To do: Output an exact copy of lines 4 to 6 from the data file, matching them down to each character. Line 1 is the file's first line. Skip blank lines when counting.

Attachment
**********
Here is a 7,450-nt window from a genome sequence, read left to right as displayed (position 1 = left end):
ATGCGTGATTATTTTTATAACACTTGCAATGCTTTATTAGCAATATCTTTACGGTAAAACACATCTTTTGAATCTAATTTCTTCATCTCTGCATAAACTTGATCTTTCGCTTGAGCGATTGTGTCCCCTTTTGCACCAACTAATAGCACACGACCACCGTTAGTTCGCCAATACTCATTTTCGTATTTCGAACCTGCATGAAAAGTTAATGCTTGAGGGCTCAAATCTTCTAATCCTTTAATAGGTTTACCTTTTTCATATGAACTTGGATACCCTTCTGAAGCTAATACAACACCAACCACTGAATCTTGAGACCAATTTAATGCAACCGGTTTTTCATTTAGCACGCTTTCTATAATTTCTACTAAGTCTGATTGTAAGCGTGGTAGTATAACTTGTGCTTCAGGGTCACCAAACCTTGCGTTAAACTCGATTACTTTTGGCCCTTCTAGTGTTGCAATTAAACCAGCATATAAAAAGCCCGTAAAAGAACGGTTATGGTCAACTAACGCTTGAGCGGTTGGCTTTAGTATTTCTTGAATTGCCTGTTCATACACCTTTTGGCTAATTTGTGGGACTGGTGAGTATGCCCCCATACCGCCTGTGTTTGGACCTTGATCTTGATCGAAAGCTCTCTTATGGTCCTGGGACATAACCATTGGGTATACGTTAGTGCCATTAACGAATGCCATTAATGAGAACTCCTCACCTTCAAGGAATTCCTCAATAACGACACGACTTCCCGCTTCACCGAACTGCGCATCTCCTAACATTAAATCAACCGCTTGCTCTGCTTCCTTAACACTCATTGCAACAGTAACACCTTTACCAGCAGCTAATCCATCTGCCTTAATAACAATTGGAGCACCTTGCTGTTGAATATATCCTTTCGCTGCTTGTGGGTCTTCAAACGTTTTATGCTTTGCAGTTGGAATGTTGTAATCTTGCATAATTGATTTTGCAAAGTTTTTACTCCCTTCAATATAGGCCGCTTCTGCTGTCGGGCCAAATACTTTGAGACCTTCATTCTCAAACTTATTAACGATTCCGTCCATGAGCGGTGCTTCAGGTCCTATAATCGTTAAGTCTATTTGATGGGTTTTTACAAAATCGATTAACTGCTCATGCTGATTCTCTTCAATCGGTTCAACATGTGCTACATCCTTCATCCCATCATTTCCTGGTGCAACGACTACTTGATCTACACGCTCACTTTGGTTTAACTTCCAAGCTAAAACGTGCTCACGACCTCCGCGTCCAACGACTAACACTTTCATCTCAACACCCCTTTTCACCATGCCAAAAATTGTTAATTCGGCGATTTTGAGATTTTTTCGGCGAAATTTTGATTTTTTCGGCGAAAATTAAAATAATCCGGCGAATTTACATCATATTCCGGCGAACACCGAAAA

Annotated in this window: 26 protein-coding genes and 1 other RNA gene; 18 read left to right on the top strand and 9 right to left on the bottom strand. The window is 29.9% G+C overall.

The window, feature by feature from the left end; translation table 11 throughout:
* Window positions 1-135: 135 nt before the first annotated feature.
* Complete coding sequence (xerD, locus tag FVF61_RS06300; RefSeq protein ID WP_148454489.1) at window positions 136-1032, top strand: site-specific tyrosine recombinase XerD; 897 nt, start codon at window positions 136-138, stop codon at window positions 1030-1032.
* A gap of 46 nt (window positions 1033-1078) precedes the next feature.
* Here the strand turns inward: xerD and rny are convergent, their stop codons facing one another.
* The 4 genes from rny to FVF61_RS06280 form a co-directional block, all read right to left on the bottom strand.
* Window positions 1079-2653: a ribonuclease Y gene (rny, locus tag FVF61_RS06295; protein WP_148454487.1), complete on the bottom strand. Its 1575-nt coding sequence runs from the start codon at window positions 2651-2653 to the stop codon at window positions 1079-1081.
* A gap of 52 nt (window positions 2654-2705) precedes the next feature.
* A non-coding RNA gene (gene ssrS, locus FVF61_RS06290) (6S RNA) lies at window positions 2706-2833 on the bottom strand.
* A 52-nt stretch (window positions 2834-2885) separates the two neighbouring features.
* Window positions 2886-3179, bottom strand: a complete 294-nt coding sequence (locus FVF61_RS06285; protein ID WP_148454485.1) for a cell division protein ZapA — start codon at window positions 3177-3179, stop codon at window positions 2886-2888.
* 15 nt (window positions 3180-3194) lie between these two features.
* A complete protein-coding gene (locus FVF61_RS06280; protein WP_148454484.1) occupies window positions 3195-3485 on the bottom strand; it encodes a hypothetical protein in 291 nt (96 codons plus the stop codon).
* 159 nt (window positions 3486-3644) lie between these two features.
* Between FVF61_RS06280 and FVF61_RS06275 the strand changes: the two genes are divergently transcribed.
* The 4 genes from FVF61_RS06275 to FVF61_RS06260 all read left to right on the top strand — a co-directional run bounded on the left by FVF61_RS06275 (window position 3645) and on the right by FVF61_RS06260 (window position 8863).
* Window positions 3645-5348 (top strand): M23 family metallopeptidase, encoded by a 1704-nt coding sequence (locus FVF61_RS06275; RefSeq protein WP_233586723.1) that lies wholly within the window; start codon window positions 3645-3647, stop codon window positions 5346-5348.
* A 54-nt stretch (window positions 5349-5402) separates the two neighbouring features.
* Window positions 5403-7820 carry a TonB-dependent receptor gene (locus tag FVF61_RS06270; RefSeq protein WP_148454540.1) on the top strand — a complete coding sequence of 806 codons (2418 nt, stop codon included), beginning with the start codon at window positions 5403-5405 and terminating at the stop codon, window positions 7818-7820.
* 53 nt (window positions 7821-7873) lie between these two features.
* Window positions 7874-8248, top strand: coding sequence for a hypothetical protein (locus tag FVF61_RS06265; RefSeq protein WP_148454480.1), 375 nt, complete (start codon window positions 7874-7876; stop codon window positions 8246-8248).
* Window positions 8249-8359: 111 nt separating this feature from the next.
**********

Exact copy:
The window, feature by feature from the left end; translation table 11 throughout:
* Window positions 1-135: 135 nt before the first annotated feature.
* Complete coding sequence (xerD, locus tag FVF61_RS06300; RefSeq protein ID WP_148454489.1) at window positions 136-1032, top strand: site-specific tyrosine recombinase XerD; 897 nt, start codon at window positions 136-138, stop codon at window positions 1030-1032.